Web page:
Back in the early 1960’s I attended Brooklyn’s Bishop Loughlin Memorial High School under the strict tutelage of the De La Salle Christian Brothers, a religious order of men which I firmly believe to this day served as a covert witness protection program where the feds stashed overly talkative but religious members of the Brooklyn Bonanno crime family. At the time Loughlin was an all male student high school, the entrance to which should have been emblazoned with the admonition, “Abandon Hope All Ye Who Enter Here!” The Christian Brothers, replete with perpetual scowls, not only taught most classes but they also relentlessly patrolled the halls and all other areas of the school dressed in dark, floor length, cassocks secured with a cloth rope belt in their eternal hunt for student ne’er-do-wells. When out of earshot (and decades before Will Smith and Tommy Lee Jones made the term famous) we referred to them as the “Men in Black”.
In 1965 I was struggling (translation: failing miserably) with my French class and I was pulled aside by Brother Dennis, the Dean of Discipline, who made me an offer I could not refuse. If I agreed to teach catechism (a collection of questions and answers that are used to teach children about the Catholic religion) after school each Wednesday to students from a nearby public school for two semesters I was assured that divine intervention would arrange a passing grade in French. As my somewhat less than stellar deportment in school had already made me a frequent visitor to after school detention activities, I figured why not?
Every Wednesday at 2:45 pm I would head down to the school library where I would be greeted by a group of 10-12 boys and girls from the local public school all of whom were even less enthused about being there than I was. After a few weeks an informal arrangement evolved between the students and myself. I wouldn’t bust their chops and they wouldn’t bust mine. Although the tenets of Catholicism were touched upon during our weekly meetings our conversations invariably strayed to many other things none of which had anything to do with religion. It didn’t hurt that I also provided weekly reading material to the group in the form of a comic books, The Green Lantern, Superman or Batman for the boys and Archie, Richie Rich or Little Lotta for the girls.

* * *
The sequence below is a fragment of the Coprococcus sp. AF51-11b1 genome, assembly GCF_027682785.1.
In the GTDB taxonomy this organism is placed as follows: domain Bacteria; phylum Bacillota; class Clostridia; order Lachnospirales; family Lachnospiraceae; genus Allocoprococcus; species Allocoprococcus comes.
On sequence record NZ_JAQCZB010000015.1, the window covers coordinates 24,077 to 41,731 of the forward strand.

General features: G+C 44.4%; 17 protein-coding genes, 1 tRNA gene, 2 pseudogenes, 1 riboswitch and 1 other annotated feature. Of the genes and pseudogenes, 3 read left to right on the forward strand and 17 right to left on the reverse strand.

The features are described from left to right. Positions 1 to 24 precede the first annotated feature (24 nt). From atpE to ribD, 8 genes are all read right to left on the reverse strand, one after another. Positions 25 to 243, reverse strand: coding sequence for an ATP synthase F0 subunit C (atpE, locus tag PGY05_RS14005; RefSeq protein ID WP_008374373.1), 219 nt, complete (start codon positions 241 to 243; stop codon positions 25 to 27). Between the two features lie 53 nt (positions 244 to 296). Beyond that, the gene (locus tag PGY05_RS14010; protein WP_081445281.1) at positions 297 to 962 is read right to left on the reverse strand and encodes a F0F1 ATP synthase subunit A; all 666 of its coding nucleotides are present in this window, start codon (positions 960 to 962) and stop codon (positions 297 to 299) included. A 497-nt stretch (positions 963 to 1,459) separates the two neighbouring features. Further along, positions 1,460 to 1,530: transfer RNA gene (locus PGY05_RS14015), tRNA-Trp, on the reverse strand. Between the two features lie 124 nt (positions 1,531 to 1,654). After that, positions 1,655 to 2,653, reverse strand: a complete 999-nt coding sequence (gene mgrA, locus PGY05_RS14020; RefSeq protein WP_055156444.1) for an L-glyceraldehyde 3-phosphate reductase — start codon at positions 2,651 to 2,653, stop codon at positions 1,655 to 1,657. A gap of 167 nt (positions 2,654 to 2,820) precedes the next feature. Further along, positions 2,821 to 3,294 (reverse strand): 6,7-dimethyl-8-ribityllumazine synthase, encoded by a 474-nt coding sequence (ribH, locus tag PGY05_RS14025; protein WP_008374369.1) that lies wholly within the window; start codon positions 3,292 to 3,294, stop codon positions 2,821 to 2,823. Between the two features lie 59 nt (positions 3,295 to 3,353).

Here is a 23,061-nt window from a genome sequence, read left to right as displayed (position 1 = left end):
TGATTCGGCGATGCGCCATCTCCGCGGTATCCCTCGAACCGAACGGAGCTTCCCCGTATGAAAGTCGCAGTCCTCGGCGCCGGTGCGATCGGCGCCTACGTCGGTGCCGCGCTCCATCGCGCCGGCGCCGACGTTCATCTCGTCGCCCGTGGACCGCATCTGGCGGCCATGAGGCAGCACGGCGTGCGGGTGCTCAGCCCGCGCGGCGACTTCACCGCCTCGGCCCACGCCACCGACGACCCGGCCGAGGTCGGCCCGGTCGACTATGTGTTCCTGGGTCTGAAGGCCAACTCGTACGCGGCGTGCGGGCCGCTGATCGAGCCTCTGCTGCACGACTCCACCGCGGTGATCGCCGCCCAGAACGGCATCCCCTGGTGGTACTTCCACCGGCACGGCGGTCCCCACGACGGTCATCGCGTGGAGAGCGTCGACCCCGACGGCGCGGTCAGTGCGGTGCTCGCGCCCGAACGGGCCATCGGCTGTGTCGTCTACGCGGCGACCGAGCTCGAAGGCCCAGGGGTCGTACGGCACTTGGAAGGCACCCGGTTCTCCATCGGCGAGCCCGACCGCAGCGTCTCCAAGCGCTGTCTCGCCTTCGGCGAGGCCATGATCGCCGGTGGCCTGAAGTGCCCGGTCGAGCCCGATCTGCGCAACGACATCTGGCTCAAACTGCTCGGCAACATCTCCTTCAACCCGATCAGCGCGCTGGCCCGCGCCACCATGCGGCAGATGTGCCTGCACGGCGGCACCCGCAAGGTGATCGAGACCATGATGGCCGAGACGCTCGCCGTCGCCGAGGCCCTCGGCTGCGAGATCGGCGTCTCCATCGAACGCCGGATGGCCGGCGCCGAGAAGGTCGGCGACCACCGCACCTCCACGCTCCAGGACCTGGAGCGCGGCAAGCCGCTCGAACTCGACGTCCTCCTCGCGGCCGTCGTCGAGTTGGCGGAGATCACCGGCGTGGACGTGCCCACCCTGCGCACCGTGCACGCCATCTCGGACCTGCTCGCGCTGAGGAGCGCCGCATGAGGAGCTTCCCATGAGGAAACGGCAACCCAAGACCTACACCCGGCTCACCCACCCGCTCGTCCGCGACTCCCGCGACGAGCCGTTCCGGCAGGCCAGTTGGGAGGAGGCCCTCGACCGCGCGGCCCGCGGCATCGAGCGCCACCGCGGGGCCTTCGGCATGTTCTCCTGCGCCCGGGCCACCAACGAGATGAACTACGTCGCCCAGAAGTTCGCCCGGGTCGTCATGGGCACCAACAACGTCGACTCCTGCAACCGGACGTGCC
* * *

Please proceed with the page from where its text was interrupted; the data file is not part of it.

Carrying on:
Everything was going swimmingly until Easter week of 1966 when I was suddenly relieved of my catechism duties and hauled in front of the Dean of Discipline for a hearing. Brother Dennis told me Brother Thomas, the librarian, overheard my catechism students laughing yesterday and he asked several students what they had found so funny. The children told him that I was telling them about Christ’s death on the cross on Good Friday and Joseph of Arimathea removing Jesus’ body, wrapping it in a clean linen shroud and placing it in a tomb that had been carved into rock in a nearby garden. They said I then told them Our Lord’s body remained there until Easter morning when the rock sealing the tomb rolled back and Christ rose from the dead and, stepping out into the sunlight looked down, saw his shadow and ran back inside meaning 6 more weeks of Lent! Brother Dennis, who was fuming, asked me what I had to say for myself and I responded by telling him that I thought I might have been unduly influenced by listening to George Carlin. The Men in Black were not amused!
Needless to say, I failed French and to add insult to injury they also failed me in Religion, which was somewhat akin to failing gym as you really had to work at it. I also spent the rest of that semester in twice-weekly detentions in order to write a thousand word essay on religious profanity. For the duration of my time at Bishop Loughlin, and especially during the Easter season, I was looked upon by the Men in Black as the male version of Hester Prynne in Nathaniel Hawthorne’s The Scarlet Letter. In my senior year I thought I could cleverly ingratiate myself with the powers that be by implying that I might be considering a religious vocation. I was immediately awarded additional detention time, referred to St. Bartholomew’s Protestant Church over on Atlantic Avenue for any further vocational discussions and ordered never to broach that particular subject at school again!
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